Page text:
And the same with Stephen. Stephen wanted brand new artwork. He had some photographs that had never made it out at the time, that he was very happy with. And then we’ve been working with a designer, who’s actually a really brilliant artist called James Gosling, he’s doing all the sleeves, and Stephen and James have just been collaborating the whole time on a set of images, and fonts, they both have. The discussion about fonts and alone was a fortnight long. And I’ve just been kind of gazing on excitably, as all these things have come together.

And in terms of the mastering, we had both albums mastered for vinyl. We went to Electric Mastering, which for vinyl mastering is just the best in Britain. Anyone in this kind of sphere or activity will tell you that if you can get Guy Davie to master your record to vinyl, then it’s going to maximise the kind of warmth and punch of that particular format. So, Guy did a brilliant job. And we’re using the old EMI pressing plant in Hayes, the Vinyl Factory pressing plant, which again is universally well regarded.

I’m just trying to make it beautiful in every regard and I hope people will agree that it is.

Both reissues are out on 10 May 2019. A limited quantity of SIGNED vinyl and signed CD editions of both I Love My Friends and Tales Told are available to pre-order right now from the SDE shop.

66 responses to Exclusive: Music journalist Pete Paphides launches new reissue label

  1. Ian Wallace says:

    I never knew there were so many Stephen Duffy fans out there. I always thought it was just me and it’s great to know it’s not just me! Any new material is ALWAYS welcomed so thanks a million to Stephen and Pete for putting this together and making it happen. Interesting to know about the adjustment to the track order.

    I hope the label goes from strength to strength. It’s a great idea and must be a fanboys dream to do (lots of hard work too I know but hopefully rewarding), so good luck with it Pete.

    My wishlist? I thought you’d never ask! Two words, Pete and Wylie.

  2. Robert Laversuch says:

    Good luck with the label – could not resist getting both CD editions via SDE. Anybody starting up a reissue label gets my vote of confidence. There is so much stuff out there that still has not seen a CD release or has been out of print- The Call comes to mind. Cherry Red and associated labels are doing well with reissue campaigns and so should you. Steven Duffy and Ian Broudie are certainly not a bad “place” to start out from. Again, thank you and here is to years of excellence to come.

  3. thefxc says:

    I’m going to echo a few comments here and say that it’s disappointing that this site never had much time for the Rubellan Remasters label. Their catalogue is very much in keeping with what gets covered here, and the sound and packaging for all the CDs I’ve bought from them has been superb.

  4. mike says:

    Best of luck Pete, sounds great endeavour, any chance of 80s material at some point which fits your criteria?

  5. Wayne Klein says:

    Lightning seeds!

    He’s a brave man to launch an indie label nowadays. I will fully support him!

  6. Frester says:

    How about a reissue of Guy Chadwick’s “Lazy Soft and Slow” for the next Needle Mythology release ?

  7. e.s. says:

    Fantastic news! And another vote for some Lilac Time reissues. Looking for a Day in the Night, Keep Going, and Runout Groove all need to be available on vinyl! Duffy’s underrated 2003 reunion with Nick Rhodes, The Devils, would be most welcome, too.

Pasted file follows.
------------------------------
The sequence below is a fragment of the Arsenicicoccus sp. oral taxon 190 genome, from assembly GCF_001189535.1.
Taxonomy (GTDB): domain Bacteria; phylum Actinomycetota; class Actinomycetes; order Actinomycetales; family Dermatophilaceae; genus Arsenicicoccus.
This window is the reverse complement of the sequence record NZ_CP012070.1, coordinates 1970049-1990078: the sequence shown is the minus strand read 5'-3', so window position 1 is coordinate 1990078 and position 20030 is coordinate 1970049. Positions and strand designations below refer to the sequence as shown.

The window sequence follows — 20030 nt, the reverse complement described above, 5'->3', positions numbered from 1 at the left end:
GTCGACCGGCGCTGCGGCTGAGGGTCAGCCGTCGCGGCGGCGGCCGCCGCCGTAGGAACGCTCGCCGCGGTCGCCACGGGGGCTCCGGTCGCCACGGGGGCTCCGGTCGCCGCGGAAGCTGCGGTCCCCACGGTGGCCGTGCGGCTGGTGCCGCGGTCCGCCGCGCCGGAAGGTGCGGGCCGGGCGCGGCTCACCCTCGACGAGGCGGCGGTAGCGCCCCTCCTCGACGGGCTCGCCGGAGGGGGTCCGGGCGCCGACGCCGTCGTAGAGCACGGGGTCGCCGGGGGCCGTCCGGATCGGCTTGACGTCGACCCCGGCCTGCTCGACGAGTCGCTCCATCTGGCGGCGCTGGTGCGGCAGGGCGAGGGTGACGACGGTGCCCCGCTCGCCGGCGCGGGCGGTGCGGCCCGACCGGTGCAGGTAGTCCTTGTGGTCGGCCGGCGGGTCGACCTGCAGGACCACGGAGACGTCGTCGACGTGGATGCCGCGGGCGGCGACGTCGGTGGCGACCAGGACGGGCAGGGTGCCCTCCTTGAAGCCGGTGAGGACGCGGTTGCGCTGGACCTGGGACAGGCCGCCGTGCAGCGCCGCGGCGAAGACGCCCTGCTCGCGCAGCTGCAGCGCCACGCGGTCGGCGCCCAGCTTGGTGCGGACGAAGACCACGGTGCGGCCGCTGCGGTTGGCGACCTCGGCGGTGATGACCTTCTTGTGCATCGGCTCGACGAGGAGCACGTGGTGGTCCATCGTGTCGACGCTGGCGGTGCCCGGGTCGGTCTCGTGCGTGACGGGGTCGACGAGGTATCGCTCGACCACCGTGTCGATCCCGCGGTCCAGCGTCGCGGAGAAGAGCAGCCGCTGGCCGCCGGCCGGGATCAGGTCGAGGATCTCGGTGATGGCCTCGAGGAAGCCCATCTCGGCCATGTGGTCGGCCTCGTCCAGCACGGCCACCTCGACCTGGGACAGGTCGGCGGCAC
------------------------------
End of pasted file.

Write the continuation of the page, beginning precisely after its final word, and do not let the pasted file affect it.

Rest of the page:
8. Steven Roberts says:

    I’m REALLY curious about the economics and logistics of setting up a reissue label – how much does a title cost to license?

    To master? To press (are there minimum print runs) and package? To advertise? To store (assuming the albums don’t all sell out on day one)?

    How do you gauge the public appetite for a title or artist?

    How do you decide on the split between CD and vinyl? (Or SACD? Or cassette?

    How do you MAKE MONEY or at the very least break even in a download world? (It’s obvious Pete is a fan first and this is a labour of love, but I’m guessing he doesn’t want to lose his shirt in the process…)

    • Scott - Rubellan Remasters says:

      Let me fill in some blanks for you. In the U.S. the cost varies based on many factors. For example, I licensed a title for CD release with a minimum unit order of 1000. It was a short album with no bonus material and the cost was $4 per unit, meaning $4000. That covered master and publishing rights, a new digital transfer of the master tape at my requested resolution, manufacturing and shipping of finished goods. I did my own artwork and remastering so I saved there. Advertising and distribution is entirely up to the third party label licensing the material.

      For a CD album of 1500 units including bonus tracks, the cost for all of the above is around $5.50 (or more) per unit, or around $8000. The most money made back is from direct sales. When using a distributor, you may get around 50% of the purchase price with payments received on a quarterly basis, but you get a wider footprint. If selling on Amazon, they will take a nice part of the final price as well.

      Like with most new businesses, you can expect to operate at a loss for a while until word spreads and sales increase, and if you can keep adding to your catalog because with each new title brings sales of previous titles. Since my label lasted less than a year, I operated at a big loss but my recoup wasn’t too bad and as stock continues to sell off I will eventually make my investment back and then some, but it won’t be anytime soon.